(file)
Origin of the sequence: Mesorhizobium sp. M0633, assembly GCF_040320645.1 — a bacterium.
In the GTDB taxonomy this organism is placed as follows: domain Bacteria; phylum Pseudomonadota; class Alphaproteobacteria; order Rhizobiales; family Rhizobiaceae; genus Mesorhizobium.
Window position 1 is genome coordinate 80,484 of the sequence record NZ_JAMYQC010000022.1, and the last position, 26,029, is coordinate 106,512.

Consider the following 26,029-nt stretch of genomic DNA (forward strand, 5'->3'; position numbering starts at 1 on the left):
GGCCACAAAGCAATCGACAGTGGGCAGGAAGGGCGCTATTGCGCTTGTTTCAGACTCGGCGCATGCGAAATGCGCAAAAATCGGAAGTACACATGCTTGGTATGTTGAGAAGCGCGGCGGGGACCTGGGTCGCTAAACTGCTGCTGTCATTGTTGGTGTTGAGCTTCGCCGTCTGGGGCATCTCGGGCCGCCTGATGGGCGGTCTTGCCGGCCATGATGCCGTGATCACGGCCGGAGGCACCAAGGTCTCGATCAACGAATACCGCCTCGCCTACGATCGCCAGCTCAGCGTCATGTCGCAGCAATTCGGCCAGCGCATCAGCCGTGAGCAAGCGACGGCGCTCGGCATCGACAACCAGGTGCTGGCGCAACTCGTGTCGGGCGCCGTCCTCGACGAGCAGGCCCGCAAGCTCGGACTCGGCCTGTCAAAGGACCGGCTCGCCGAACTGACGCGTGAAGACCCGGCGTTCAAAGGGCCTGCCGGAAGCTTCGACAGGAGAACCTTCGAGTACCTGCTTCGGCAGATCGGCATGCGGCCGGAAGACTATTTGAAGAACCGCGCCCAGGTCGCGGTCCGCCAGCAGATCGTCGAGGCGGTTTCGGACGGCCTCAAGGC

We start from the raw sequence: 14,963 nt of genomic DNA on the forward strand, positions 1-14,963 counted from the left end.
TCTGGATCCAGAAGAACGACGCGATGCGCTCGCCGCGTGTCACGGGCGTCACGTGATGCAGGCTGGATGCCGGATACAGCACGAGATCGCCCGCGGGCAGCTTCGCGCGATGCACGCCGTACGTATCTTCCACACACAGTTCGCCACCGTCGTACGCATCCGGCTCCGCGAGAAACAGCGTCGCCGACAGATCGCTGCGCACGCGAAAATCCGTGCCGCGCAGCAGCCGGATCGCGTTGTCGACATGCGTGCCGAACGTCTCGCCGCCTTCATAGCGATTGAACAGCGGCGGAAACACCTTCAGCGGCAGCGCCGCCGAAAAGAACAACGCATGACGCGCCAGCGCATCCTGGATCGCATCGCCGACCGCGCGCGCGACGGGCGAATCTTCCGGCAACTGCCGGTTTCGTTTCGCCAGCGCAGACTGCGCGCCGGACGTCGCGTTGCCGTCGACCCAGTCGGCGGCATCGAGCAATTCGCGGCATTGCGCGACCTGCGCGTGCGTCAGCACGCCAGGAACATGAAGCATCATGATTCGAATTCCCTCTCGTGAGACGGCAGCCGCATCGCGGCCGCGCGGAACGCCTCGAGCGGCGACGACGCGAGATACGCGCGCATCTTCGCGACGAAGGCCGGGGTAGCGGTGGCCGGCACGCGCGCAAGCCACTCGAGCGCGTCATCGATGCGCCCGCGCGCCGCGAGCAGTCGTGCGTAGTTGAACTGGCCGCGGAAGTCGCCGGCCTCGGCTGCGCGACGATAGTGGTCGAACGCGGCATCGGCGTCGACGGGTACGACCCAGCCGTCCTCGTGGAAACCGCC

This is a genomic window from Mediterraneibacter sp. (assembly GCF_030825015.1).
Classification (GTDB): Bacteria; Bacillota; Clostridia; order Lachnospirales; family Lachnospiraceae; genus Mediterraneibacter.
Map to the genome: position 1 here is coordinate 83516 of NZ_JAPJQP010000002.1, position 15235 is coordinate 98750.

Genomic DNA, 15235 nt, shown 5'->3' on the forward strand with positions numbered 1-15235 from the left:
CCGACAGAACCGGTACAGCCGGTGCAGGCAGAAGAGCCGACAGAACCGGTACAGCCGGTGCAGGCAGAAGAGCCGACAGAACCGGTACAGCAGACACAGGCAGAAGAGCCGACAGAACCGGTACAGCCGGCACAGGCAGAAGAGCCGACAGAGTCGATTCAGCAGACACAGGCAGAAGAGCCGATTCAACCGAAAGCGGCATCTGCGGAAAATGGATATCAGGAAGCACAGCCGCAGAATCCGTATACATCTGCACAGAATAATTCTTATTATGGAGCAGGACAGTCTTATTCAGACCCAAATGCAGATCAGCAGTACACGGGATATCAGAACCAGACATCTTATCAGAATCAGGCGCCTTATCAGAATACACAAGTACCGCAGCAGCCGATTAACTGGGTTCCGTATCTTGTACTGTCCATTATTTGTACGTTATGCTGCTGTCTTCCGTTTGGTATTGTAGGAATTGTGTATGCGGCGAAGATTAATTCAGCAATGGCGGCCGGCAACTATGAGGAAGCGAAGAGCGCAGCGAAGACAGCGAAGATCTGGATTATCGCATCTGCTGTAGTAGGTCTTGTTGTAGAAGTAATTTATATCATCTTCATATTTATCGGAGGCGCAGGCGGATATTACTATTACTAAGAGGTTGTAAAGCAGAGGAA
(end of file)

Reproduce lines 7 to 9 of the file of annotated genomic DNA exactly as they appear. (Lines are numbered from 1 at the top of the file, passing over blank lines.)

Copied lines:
TCTGGATCCAGAAGAACGACGCGATGCGCTCGCCGCGTGTCACGGGCGTCACGTGATGCAGGCTGGATGCCGGATACAGCACGAGATCGCCCGCGGGCAGCTTCGCGCGATGCACGCCGTACGTATCTTCCACACACAGTTCGCCACCGTCGTACGCATCCGGCTCCGCGAGAAACAGCGTCGCCGACAGATCGCTGCGCACGCGAAAATCCGTGCCGCGCAGCAGCCGGATCGCGTTGTCGACATGCGTGCCGAACGTCTCGCCGCCTTCATAGCGATTGAACAGCGGCGGAAACACCTTCAGCGGCAGCGCCGCCGAAAAGAACAACGCATGACGCGCCAGCGCATCCTGGATCGCATCGCCGACCGCGCGCGCGACGGGCGAATCTTCCGGCAACTGCCGGTTTCGTTTCGCCAGCGCAGACTGCGCGCCGGACGTCGCGTTGCCGTCGACCCAGTCGGCGGCATCGAGCAATTCGCGGCATTGCGCGACCTGCGCGTGCGTCAGCACGCCAGGAACATGAAGCATCATGATTCGAATTCCCTCTCGTGAGACGGCAGCCGCATCGCGGCCGCGCGGAACGCCTCGAGCGGCGACGACGCGAGATACGCGCGCATCTTCGCGACGAAGGCCGGGGTAGCGGTGGCCGGCACGCGCGCAAGCCACTCGAGCGCGTCATCGATGCGCCCGCGCGCCGCGAGCAGTCGTGCGTAGTTGAACTGGCCGCGGAAGTCGCCGGCCTCGGCTGCGCGACGATAGTGGTCGAACGCGGCATCGGCGTCGACGGGTACGACCCAGCCGTCCTCGTGGAAACCGCC

This is a genomic window from Mediterraneibacter sp. (assembly GCF_030825015.1).
Classification (GTDB): Bacteria; Bacillota; Clostridia; order Lachnospirales; family Lachnospiraceae; genus Mediterraneibacter.